Robert C. McLeod: Progress Statement – Year one milestones and accomplishments in the Department of Lands

10 février 2015
Déclarations et discours de ministres

Mr. Speaker, the Department of Lands has made significant progress since taking over the management of public land in the Northwest Territories as part of Devolution last April.

Much of the Department’s progress to date has been due to the hard work of its employees. While about 75 percent of our positions were filled by existing federal and GNWT staff when Devolution came into effect, the remainder of the Department’s positions had to be staffed.

Mr. Speaker, April 1st was just the beginning. Since its creation, the Department of Lands is setting priorities, planning and managing new issues as they arise. As a new department, Lands is responsible for developing or revising policies and frameworks that will guide how we manage and administer land in the NWT. Extensive work has been undertaken to develop policy frameworks for recreational land management, land use planning as well as environmental liabilities and financial assurances. These are not short-term projects, Mr. Speaker, and involve a considerable amount of research, consultation and analysis.

The Department of Lands has engaged with Aboriginal governments, stakeholders and the general public in all regions of the NWT to gather input on a variety of initiatives, and will continue to do so in the future.

One of the first organizational changes to be made in the Department of Lands was the establishment of the Liabilities and Financial Assurances Division. I announced the creation of this office last fall. Since that time, the division, with the support of ITI, ENR and the Department of Finance, has been working on a comprehensive policy framework for making decisions related to the nearly $600 million we have in posted securities. As well, work was done to conclude a surety bond for $253 million for the Ekati water license.

All this while job descriptions were being finalized, staffing actions started, and work on an informatics system to manage securities for the entire GNWT was being commenced. This Division has also provided expert advice, support to government-wide decision-making and departmental coordination for significant resource development security reviews.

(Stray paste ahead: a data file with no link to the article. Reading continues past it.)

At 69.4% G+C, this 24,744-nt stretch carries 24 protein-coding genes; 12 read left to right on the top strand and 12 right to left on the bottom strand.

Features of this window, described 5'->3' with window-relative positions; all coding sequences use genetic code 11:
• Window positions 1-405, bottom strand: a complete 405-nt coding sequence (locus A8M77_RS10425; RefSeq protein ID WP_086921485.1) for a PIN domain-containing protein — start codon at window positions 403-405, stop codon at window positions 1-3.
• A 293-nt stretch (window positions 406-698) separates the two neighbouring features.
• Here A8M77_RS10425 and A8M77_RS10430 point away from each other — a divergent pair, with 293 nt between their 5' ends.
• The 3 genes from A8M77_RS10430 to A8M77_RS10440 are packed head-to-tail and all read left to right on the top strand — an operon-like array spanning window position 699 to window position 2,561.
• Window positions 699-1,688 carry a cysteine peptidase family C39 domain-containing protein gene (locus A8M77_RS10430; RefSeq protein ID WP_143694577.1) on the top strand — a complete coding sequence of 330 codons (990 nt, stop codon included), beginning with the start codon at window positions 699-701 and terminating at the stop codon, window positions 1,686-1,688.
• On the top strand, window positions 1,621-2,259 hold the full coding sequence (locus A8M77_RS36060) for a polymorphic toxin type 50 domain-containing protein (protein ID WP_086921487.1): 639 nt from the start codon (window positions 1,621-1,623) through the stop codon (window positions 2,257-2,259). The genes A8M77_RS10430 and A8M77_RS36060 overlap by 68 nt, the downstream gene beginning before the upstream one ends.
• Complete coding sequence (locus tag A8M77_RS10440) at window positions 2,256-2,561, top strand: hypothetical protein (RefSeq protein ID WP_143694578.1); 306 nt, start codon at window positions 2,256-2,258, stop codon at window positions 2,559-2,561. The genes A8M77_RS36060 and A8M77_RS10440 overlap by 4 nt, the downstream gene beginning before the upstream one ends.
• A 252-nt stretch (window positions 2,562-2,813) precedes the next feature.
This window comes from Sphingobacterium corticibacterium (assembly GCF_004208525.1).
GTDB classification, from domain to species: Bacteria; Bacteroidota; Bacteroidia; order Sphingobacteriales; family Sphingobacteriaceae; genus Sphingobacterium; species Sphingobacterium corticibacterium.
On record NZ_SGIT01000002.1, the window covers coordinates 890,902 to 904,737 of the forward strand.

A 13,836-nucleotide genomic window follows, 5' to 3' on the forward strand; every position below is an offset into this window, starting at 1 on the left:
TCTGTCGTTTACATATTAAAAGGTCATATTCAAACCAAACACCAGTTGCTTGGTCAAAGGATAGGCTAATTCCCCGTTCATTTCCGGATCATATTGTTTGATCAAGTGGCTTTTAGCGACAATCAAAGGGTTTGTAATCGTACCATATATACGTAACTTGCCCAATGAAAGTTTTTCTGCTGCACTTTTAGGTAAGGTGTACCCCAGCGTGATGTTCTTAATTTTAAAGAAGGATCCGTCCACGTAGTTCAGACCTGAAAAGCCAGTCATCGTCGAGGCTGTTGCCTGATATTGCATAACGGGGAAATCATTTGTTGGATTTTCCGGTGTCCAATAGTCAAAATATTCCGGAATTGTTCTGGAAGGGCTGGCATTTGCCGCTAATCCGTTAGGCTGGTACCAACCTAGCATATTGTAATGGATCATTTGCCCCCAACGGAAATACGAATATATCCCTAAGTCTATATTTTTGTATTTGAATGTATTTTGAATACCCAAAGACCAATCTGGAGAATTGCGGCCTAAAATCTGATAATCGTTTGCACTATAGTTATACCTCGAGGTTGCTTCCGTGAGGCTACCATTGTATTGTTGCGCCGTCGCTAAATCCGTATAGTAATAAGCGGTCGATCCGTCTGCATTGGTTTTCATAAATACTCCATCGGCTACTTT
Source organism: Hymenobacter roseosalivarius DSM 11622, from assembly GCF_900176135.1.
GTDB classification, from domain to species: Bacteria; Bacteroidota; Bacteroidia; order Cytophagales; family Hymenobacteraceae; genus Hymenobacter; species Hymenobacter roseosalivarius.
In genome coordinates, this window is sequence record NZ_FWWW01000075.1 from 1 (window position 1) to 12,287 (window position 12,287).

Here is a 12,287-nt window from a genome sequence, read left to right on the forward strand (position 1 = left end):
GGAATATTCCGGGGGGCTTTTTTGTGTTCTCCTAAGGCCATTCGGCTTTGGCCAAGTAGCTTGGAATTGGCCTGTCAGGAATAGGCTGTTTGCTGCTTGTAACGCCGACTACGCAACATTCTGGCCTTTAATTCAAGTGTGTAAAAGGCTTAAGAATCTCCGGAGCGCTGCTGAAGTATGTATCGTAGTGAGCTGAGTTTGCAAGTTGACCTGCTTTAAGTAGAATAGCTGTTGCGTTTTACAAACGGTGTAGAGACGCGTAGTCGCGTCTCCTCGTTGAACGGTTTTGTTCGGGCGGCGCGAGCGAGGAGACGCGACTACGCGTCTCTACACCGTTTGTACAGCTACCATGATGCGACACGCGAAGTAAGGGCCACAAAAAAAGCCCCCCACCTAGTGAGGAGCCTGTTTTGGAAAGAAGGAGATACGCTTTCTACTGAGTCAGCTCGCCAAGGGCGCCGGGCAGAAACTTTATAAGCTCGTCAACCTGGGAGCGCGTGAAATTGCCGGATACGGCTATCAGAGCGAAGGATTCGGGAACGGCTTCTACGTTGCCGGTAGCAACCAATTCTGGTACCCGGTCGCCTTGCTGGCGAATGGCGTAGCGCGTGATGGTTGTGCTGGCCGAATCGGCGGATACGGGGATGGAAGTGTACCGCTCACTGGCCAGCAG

Mr. Speaker, the transfer of responsibility from the federal to the territorial government for setting up the Surface Rights Board was a major milestone for the GNWT. I expect to announce the appointments to this Board by the end of March, with members assuming their substantive functions on April 1st, 2016.

At the core of the Department of Lands is the Land Use Sustainability Framework, and its implementation and monitoring represents one of our key responsibilities. A component of this work includes promoting and supporting effective land use planning in all regions of our territory, and developing a land use planning policy framework. A critical step in doing this is engagement. Earlier this month, the Department hosted an interdepartmental workshop to develop best practices for reviewing and implementing land use plans. In March, external engagement will begin with a forum for Aboriginal planning partners to allow open dialogue and to develop relationships with our partners.

Mr. Speaker, the Department is the home department for the Informatics Shared Service Centre. This division supports Lands, Industry, Tourism and Investment, and Environment and Natural Resources. We are working towards the establishment of the Western Arctic Centre for Geomatics. The Centre is an opportunity to improve strategic partnerships between our stakeholders, including Aboriginal governments, federal departments, and academic institutions by providing better information, coordinating remote sensing projects and developing operational monitoring programs. The establishment of this new office in Inuvik will build regional capacity to use remote sensing tools and technology for baseline monitoring that supports economic decision-making and enables ongoing environmental management. This is also a great opportunity to encourage our youth to pursue this type of career path.

All of these major accomplishments occurred while the Department was busy doing its “day job” of managing and administering land and resources in the NWT. Lands is managing hundreds of leases and other land dispositions, has conducted over 600 inspections as of December 31st, 2014. We have created five Regional Superintendent positions and set up their associated offices, developed plans for new garage and equipment storage facilities for two regions, conducted a full inventory review and developed a movable assets management plan for our equipment. As well, Mr. Speaker, our Superintendents and senior inspectors have developed a comprehensive entry-level Recruitment and Training Program for our new Resource Management Officer 1 inspector positions. I will have more to say on this later in the Session.

Finally, led by our Project Assessment Branch, Lands has also coordinated our Government’s input into several large scale project preliminary screenings and concluded our first decision as the Minister responsible for Environmental Assessments. This demonstrates our government’s commitment to supporting balanced, responsible development of NWT resources and timely decision making.

Mr. Speaker, we have a strong and hard working group of employees and I am confident that we will continue to make significant progress on the priorities that have been outlined for Lands. The Department is committed to working with all landowners to responsibly and sustainably manage the lands, waters and natural resources of the Northwest Territories for the benefit of current and future generations – that is our mission, because Land is Life.

Thank you, Mr. Speaker.